I also did a session at Chick Corea’s studio in Los Angeles. He was playing basketball with the electric band and the ball got away from them. I threw it back to Chick, he caught the ball wrong and jammed his finger! I thought I was gonna die (laughs)! He turned out to be fine and very sweet about the whole thing.

RRI: Tell us about your latest projects and what you’ve been up to.

JC: The last CD release was Mr. Smooth. Mixed by the great Tom Tucker and released by Bobby Z of Prince fame. We had some guest artists on the recording who were great. Alex Ligertwood from Santana, Dean Brown from The Brecker Brothers (and everybody in the jazz world), Steven Wolf ( Elvis, Brittney Spears, Johnny Cash, just to name a few) Jason Miles (producer for Miles Davis, Sting, Chaka Kahn, Luther Van Dross, just name a few). The CD was quite successful overseas.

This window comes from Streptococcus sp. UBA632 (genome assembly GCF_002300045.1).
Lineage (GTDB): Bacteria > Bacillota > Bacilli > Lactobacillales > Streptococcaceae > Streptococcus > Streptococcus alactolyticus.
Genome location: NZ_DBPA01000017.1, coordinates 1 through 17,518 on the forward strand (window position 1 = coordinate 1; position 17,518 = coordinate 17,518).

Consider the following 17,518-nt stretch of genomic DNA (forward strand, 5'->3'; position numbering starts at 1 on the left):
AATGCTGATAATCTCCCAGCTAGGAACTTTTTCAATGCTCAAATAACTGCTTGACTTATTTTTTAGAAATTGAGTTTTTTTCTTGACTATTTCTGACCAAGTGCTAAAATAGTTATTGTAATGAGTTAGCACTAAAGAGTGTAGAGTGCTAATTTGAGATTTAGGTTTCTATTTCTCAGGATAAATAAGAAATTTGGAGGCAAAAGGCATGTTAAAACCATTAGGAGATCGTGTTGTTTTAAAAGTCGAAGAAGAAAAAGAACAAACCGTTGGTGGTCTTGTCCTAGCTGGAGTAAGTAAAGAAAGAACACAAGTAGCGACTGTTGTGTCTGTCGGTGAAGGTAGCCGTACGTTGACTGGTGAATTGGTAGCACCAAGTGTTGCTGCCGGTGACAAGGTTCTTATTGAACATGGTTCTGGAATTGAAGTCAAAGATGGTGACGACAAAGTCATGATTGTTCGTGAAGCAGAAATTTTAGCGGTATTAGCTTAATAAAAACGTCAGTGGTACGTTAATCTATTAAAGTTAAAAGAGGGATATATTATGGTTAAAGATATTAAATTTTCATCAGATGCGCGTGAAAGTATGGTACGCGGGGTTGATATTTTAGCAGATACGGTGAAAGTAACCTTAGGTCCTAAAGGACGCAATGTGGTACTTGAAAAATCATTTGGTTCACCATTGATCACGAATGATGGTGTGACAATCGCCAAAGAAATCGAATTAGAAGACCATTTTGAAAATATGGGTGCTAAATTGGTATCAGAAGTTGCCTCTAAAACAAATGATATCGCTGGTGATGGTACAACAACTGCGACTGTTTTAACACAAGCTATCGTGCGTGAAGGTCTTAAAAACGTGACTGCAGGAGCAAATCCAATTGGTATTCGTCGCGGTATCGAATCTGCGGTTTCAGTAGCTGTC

Unfortunately the day we finished our follow-up CD Allen passed away. I just couldn’t go on with the project, I was heart broken. I have now decided to release the music and it will be out the first of the year. It’s a mixture of fusion jazz and smooth jazz. I’m not the biggest smooth jazz fan but it gets airplay and it can be fun to play.

RRI2RRI: In some of your photos you bear a strong, almost uncanny resemblance to the notorious gangster Al Capone. Any relation that you know of?